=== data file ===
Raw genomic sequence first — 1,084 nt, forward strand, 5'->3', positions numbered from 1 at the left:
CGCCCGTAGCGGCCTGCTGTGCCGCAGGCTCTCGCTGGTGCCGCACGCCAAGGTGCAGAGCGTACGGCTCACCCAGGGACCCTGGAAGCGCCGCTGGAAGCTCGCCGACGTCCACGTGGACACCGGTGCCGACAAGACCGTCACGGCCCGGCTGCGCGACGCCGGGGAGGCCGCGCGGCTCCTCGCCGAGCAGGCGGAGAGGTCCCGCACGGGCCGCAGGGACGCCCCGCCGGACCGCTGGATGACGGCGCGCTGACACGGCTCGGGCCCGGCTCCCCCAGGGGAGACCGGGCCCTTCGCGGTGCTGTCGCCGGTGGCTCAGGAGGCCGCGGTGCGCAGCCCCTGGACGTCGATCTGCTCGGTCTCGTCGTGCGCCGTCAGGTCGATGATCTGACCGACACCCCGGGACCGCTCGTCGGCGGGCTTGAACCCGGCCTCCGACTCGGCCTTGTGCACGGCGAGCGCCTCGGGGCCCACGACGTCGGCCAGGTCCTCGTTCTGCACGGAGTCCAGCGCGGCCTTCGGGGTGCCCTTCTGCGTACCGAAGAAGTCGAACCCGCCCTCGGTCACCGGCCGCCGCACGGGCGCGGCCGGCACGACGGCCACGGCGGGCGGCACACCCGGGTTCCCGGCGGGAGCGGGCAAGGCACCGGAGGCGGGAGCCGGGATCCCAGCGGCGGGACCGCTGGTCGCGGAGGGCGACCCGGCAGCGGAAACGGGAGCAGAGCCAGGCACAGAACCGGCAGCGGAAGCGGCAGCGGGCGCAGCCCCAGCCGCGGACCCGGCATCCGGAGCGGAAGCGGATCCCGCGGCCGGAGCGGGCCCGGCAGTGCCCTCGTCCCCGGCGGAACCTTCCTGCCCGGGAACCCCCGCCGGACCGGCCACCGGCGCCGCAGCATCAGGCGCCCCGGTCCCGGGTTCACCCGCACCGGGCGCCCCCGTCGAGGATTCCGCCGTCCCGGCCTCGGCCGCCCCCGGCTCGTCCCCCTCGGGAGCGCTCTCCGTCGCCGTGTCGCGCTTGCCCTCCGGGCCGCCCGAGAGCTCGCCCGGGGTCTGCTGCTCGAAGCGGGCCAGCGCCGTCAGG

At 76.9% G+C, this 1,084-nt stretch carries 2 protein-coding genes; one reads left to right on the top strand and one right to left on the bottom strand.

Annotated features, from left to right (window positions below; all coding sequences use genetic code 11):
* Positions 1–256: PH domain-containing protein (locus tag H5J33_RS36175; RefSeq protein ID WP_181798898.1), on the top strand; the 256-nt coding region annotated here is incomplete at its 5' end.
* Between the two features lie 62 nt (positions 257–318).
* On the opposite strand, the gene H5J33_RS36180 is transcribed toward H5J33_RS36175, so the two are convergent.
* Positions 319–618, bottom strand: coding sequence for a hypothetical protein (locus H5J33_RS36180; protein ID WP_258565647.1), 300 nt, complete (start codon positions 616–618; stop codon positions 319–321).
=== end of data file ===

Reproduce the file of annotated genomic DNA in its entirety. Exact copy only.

Raw genomic sequence first — 1,084 nt, forward strand, 5'->3', positions numbered from 1 at the left:
CGCCCGTAGCGGCCTGCTGTGCCGCAGGCTCTCGCTGGTGCCGCACGCCAAGGTGCAGAGCGTACGGCTCACCCAGGGACCCTGGAAGCGCCGCTGGAAGCTCGCCGACGTCCACGTGGACACCGGTGCCGACAAGACCGTCACGGCCCGGCTGCGCGACGCCGGGGAGGCCGCGCGGCTCCTCGCCGAGCAGGCGGAGAGGTCCCGCACGGGCCGCAGGGACGCCCCGCCGGACCGCTGGATGACGGCGCGCTGACACGGCTCGGGCCCGGCTCCCCCAGGGGAGACCGGGCCCTTCGCGGTGCTGTCGCCGGTGGCTCAGGAGGCCGCGGTGCGCAGCCCCTGGACGTCGATCTGCTCGGTCTCGTCGTGCGCCGTCAGGTCGATGATCTGACCGACACCCCGGGACCGCTCGTCGGCGGGCTTGAACCCGGCCTCCGACTCGGCCTTGTGCACGGCGAGCGCCTCGGGGCCCACGACGTCGGCCAGGTCCTCGTTCTGCACGGAGTCCAGCGCGGCCTTCGGGGTGCCCTTCTGCGTACCGAAGAAGTCGAACCCGCCCTCGGTCACCGGCCGCCGCACGGGCGCGGCCGGCACGACGGCCACGGCGGGCGGCACACCCGGGTTCCCGGCGGGAGCGGGCAAGGCACCGGAGGCGGGAGCCGGGATCCCAGCGGCGGGACCGCTGGTCGCGGAGGGCGACCCGGCAGCGGAAACGGGAGCAGAGCCAGGCACAGAACCGGCAGCGGAAGCGGCAGCGGGCGCAGCCCCAGCCGCGGACCCGGCATCCGGAGCGGAAGCGGATCCCGCGGCCGGAGCGGGCCCGGCAGTGCCCTCGTCCCCGGCGGAACCTTCCTGCCCGGGAACCCCCGCCGGACCGGCCACCGGCGCCGCAGCATCAGGCGCCCCGGTCCCGGGTTCACCCGCACCGGGCGCCCCCGTCGAGGATTCCGCCGTCCCGGCCTCGGCCGCCCCCGGCTCGTCCCCCTCGGGAGCGCTCTCCGTCGCCGTGTCGCGCTTGCCCTCCGGGCCGCCCGAGAGCTCGCCCGGGGTCTGCTGCTCGAAGCGGGCCAGCGCCGTCAGG

At 76.9% G+C, this 1,084-nt stretch carries 2 protein-coding genes; one reads left to right on the top strand and one right to left on the bottom strand.

Annotated features, from left to right (window positions below; all coding sequences use genetic code 11):
* Positions 1–256: PH domain-containing protein (locus tag H5J33_RS36175; RefSeq protein ID WP_181798898.1), on the top strand; the 256-nt coding region annotated here is incomplete at its 5' end.
* Between the two features lie 62 nt (positions 257–318).
* On the opposite strand, the gene H5J33_RS36180 is transcribed toward H5J33_RS36175, so the two are convergent.
* Positions 319–618, bottom strand: coding sequence for a hypothetical protein (locus H5J33_RS36180; protein ID WP_258565647.1), 300 nt, complete (start codon positions 616–618; stop codon positions 319–321).